For hip replacements, people who had a BMI of 30 or higher needed a hip replacement 1.7 years before people with a healthy weight. This jumped to almost 6 years earlier for people with a BMI of over 40 (classified as severely obese). The effect is even greater for knee replacements. For someone with a BMI over 30, they will need a knee replacement 2.7 years earlier than a person with a healthy weight, and with a BMI over 40 this increases to 7.6 years. One study looked at what factors posed the greatest risk of needing a hip replacement or knee replacement in middle-aged women. They found that increasing height, weight and BMI all increased risk of needing a joint replacement, but BMI was the strongest predictor. They found that a BMI of 30 or higher led to 2.5 times the risk of needing a hip replacement and over 10 times the risk of needing a knee replacement. These are important findings and really highlight the importance of maintaining a healthy weight, even if you have not yet been diagnosed with osteoarthritis or received a joint replacement.
How does BMI influence the outcome of hip replacement and knee replacements?
When looking at the success of joint replacement surgeries, it is important to consider immediate and long-term outcomes. One study found that people with BMI of greater than 30 that had joint replacements had a higher rate of infection, an increased risk of going to a rehab hospital instead of going home, and were more likely to have negative medical events while in the hospital for both hip replacement and knee replacements. In hip replacements (but not knee replacements) a BMI over 30 also led to longer stays in hospital and an increased likelihood of being readmitted within 30 days. Another study also found that increased BMI also led to an increased risk of bacterial infection during a joint replacement.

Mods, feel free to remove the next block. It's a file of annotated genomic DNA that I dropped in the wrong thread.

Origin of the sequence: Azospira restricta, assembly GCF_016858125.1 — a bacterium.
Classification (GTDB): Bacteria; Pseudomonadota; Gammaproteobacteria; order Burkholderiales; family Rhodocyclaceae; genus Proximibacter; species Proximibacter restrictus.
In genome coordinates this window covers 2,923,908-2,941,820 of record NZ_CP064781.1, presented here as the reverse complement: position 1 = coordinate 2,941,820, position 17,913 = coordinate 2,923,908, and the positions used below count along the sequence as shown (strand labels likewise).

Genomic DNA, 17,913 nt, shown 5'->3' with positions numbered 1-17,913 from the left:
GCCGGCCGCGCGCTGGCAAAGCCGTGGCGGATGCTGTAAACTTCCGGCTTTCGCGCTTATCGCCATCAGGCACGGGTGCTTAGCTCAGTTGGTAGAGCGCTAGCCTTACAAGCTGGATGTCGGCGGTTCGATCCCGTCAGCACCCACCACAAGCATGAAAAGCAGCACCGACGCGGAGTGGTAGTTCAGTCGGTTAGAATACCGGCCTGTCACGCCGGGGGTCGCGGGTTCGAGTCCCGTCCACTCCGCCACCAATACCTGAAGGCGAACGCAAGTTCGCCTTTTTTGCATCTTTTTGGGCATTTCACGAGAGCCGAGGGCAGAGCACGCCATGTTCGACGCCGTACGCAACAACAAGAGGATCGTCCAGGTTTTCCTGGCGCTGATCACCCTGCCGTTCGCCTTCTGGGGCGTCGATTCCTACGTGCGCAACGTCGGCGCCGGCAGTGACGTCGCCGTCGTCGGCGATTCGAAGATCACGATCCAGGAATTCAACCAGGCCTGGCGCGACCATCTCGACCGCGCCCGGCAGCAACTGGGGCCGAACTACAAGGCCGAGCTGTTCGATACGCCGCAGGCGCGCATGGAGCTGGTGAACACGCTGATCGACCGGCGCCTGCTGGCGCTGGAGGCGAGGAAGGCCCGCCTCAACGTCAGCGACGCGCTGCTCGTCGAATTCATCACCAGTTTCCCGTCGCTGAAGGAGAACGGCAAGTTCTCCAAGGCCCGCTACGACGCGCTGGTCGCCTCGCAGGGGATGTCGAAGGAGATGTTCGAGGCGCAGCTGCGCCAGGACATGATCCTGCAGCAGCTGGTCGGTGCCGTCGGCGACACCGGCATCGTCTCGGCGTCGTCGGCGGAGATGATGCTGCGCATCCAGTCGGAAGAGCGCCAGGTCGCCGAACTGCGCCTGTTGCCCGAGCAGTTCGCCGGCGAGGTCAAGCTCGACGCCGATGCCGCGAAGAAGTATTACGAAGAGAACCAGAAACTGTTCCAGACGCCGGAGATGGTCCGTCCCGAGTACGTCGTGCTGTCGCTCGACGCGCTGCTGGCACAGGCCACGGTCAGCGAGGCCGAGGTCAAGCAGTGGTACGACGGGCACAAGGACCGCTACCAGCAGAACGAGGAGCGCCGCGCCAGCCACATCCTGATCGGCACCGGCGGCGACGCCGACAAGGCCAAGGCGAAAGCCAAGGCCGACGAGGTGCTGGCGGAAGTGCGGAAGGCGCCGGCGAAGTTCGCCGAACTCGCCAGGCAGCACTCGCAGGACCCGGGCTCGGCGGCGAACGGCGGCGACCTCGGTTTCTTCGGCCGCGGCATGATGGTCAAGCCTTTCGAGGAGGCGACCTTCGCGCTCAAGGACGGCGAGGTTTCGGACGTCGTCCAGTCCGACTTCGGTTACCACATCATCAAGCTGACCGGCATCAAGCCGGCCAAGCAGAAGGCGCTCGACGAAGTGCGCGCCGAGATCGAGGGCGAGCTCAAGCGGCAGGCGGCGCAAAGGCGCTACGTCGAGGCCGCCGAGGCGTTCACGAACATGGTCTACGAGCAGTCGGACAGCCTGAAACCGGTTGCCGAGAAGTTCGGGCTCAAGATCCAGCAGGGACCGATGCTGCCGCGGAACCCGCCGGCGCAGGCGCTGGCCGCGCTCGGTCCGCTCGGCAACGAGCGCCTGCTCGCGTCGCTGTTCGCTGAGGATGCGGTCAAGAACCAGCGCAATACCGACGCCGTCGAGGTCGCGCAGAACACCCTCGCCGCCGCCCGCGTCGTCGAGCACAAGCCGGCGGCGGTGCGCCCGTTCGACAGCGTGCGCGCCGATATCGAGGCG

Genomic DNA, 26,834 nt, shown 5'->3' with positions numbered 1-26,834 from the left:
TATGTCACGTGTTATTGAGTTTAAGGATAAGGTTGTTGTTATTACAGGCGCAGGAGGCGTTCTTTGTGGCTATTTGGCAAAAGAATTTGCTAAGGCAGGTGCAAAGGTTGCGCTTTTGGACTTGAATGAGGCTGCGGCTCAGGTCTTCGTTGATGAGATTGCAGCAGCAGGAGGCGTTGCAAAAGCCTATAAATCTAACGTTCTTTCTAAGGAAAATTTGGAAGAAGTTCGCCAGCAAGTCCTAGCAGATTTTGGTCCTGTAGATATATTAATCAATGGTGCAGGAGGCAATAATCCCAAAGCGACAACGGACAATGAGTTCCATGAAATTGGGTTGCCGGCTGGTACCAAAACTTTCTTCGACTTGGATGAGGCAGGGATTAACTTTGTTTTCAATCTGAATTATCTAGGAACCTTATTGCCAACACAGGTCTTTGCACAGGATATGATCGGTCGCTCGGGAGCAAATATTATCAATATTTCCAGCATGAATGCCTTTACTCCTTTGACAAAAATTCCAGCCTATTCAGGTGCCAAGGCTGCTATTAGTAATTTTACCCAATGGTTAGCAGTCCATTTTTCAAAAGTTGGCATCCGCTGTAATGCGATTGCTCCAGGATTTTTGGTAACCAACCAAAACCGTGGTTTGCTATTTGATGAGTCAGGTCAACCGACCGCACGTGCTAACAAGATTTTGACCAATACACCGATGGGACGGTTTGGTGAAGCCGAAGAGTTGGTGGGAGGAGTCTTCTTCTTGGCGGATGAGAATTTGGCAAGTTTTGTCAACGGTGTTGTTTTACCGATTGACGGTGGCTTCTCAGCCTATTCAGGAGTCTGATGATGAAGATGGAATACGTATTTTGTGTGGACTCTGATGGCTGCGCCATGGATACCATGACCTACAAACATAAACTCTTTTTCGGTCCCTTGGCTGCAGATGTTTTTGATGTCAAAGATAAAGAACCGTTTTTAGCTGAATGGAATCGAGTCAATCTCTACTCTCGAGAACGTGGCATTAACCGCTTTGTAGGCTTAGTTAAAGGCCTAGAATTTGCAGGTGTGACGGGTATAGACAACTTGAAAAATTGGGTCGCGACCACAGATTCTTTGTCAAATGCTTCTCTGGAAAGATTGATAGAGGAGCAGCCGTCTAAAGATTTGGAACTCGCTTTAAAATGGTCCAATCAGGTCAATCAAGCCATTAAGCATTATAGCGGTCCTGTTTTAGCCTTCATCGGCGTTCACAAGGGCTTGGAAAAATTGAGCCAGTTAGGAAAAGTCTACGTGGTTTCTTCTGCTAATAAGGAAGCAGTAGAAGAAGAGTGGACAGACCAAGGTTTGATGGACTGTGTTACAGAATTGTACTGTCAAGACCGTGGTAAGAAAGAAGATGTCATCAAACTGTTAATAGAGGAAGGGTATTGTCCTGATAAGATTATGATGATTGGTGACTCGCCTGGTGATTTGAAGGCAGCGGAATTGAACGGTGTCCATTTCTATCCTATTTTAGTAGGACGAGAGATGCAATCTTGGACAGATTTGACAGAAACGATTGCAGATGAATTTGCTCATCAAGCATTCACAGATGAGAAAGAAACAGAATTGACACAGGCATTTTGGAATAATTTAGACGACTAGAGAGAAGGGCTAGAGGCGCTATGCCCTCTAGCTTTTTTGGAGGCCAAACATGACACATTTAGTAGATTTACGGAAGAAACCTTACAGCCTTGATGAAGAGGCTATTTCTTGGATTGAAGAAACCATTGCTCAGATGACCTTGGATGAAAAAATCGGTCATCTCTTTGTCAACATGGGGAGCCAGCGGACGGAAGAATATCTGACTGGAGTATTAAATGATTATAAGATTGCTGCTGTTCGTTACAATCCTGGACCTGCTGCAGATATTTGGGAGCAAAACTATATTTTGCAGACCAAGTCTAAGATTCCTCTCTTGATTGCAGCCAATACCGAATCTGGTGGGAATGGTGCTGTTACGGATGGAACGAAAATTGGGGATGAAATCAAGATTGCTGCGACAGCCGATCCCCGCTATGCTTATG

Having a BMI over 30 does not seem to lead to an increased rate of dislocation in the replaced joints or fracture close to joint replacement. It has also been found that there is no increased risk of having to have your hip replacement or knee replacement fixed or revised if you have a BMI over 30. Functional recovery during the first 6 months after a knee replacement is also not dependent on BMI either. These outcomes indicate that although having a BMI over 30 may lead to some short term risks, the overall outcomes of joint replacements are as good as in people who have a lower BMI lower than 25.